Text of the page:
Borneo Nature Foundation (BNF) recently hosted the fourth International Gibbon Day on the third week of october this year in the city of Palangka Raya (Central Kalimantan). The aim of the event that was hosted at Mega Town Square – Lippo Mall Palangka Raya is to increase public (particularly the youngsters) awareness towards the worrying status of the ‘tailess’ ape within massive threats that haunt their presence in the future.
It was formerly initiated by the International Union for Conservation of Nature (IUCN) to mark the biggest date of ‘Year of the Gibbon’ on 24 October which since then is celebrated worldwide where people campaign the preservation of this ‘singing’ primate from continuing threats that they face in their forest home.
Currently, there are a total of 20 recognised gibbon species. Sixteen of them are on the IUCN Red List of Threatened Species. Four are listed as Critically Endangered, 11 as Endangered, and one as Vulnerable. They live in tropical and subtropical rainforests from eastern Bangladesh and northeastern India to southern China and Indonesia.
The special day that was packaged under the theme ‘knowing and protecting gibbons and their forest home’ brought together school children in the city as the target audience through drawing contest. Eka Cahyaningrum (BNF gibbon scientist) and Azis K. (BNF gibbon coordinator) who attended the event introduced the children with the less-known primate called gibbon or ‘Owa’ (in Indonesian language) and encourage participants to participate in protect this ‘singing’ primate by safeguarding the forest home.
BNF also gave the children billingual storybook “The Little Gibbon Who Lost His Song” to the District Library of Palangka Raya. The book was published in 2016 from the BNF big team efforts. The giving of the book is aimed at informing people the amazing forest ‘singer’ that call the forest home. People or children who read the book will experience the feeling of helpless little gibbon who is separated from his family during forest fires in 2015. There was also a story telling session during the event that was performed by BNF senior team member that was adapted from this book.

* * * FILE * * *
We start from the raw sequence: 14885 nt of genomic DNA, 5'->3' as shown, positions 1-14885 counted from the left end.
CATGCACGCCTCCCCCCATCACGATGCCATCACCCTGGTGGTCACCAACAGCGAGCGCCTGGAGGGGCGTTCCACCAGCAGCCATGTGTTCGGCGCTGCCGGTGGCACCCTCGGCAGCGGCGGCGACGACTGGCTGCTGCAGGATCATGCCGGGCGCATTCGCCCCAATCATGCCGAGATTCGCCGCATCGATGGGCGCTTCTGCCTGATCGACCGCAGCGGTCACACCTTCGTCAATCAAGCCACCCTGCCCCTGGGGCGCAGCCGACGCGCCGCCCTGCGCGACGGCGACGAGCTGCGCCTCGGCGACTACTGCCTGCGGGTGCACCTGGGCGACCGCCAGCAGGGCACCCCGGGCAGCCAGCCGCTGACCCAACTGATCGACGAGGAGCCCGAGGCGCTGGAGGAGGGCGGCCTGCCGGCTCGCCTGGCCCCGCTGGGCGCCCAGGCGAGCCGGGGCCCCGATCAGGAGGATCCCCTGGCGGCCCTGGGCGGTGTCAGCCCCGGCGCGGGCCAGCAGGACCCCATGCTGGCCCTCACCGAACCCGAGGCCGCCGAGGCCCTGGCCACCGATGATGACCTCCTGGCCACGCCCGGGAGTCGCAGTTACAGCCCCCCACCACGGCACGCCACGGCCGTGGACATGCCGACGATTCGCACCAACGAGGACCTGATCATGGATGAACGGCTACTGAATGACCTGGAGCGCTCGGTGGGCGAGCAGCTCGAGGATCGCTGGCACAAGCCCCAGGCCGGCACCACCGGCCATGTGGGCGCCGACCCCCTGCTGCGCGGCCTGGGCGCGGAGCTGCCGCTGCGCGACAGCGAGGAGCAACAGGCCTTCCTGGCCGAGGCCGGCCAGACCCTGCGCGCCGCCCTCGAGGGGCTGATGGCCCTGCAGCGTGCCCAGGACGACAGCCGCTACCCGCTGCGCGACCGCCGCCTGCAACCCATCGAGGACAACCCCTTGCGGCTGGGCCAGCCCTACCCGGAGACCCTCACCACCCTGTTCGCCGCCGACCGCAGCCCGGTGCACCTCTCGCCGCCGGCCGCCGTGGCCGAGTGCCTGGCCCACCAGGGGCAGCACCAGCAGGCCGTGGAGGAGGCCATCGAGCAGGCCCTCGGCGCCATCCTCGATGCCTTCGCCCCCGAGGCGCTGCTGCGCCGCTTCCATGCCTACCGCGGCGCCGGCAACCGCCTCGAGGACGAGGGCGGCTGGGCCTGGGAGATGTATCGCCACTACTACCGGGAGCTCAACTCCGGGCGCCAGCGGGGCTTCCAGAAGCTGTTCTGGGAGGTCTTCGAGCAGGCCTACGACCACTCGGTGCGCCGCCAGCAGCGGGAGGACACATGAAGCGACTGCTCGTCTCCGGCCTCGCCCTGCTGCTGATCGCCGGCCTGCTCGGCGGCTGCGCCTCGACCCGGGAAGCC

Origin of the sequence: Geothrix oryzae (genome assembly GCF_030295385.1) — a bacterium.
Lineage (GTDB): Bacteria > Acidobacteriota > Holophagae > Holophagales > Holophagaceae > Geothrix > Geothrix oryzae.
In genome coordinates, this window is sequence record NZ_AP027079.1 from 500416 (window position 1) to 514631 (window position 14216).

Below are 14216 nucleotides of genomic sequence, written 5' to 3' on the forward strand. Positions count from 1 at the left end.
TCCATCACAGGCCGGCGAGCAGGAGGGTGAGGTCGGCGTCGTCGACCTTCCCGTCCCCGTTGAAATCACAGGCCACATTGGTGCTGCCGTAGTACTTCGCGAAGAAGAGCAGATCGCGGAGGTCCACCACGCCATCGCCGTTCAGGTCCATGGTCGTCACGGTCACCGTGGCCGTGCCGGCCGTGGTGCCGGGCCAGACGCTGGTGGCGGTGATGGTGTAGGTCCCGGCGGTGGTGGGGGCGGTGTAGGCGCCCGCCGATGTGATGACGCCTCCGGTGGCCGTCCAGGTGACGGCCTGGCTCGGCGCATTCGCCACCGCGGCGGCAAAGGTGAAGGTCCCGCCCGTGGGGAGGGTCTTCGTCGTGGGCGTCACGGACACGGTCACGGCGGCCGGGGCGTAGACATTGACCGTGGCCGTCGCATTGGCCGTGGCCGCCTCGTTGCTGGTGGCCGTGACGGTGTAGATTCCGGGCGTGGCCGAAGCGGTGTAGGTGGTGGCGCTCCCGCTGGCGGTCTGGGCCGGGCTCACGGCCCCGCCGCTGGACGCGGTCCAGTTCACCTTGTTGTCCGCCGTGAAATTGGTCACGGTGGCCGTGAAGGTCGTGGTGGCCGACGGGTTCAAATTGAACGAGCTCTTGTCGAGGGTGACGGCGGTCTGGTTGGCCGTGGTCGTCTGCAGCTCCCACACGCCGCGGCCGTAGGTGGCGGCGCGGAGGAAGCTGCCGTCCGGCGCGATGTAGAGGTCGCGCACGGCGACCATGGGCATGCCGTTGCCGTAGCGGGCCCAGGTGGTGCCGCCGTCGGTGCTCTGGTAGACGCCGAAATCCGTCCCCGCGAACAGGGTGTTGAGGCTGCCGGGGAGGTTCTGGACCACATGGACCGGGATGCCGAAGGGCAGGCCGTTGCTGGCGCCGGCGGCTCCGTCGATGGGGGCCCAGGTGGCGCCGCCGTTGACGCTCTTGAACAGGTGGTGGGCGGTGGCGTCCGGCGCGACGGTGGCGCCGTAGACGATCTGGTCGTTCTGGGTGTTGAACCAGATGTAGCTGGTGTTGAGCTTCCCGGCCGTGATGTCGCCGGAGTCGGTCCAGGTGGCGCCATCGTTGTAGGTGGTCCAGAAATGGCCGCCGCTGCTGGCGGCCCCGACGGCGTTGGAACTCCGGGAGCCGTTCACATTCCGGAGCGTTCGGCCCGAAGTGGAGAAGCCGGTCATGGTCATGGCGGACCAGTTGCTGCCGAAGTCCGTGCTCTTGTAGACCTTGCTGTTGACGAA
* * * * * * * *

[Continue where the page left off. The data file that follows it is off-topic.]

The top three winners of the gibbon drawing competition are all dominated by female participants. Dena Shakira (11 year-old) aces the competition after her drawing that depicts gibbons swinging on the trees with harmonious human-primate interactions makes her the first winner of the competition followed by Mesya (10 year-old) as the second winner, and Chinsi on the third place.
The local name ‘Kalawet’ is given by Dayaknese to gibbon which is lesser-known to children in Kalimantan compared to Bornean flagship ape, orangutan. In fact, as the ‘people of tomorrow,’ some of them will grow up becoming the policy makers, conservationists, researchers, or in general future changers.
Making this event happen and getting the children involved as the target audience, not only that we have helped raising the awareness of Owa to children but together we have also invested a meaningful lesson that these children need to develop their roles as future ambassadors to campaign the lives of the primate and other animals, environment, and people.
For the success of this event, we would like to thank our donors and supporters that have taken a part to make this event possible. We thank the Arcus Foundation, Great Ape Programme, Nature Conservation Agency (BKSDA) of Central Kalimantan, Lippo Malls, BNI Palangka Raya, Jiwasraya, Kalaweit, Swiss-belhotel Danum Palangka Raya, and Timezone for their valuable support.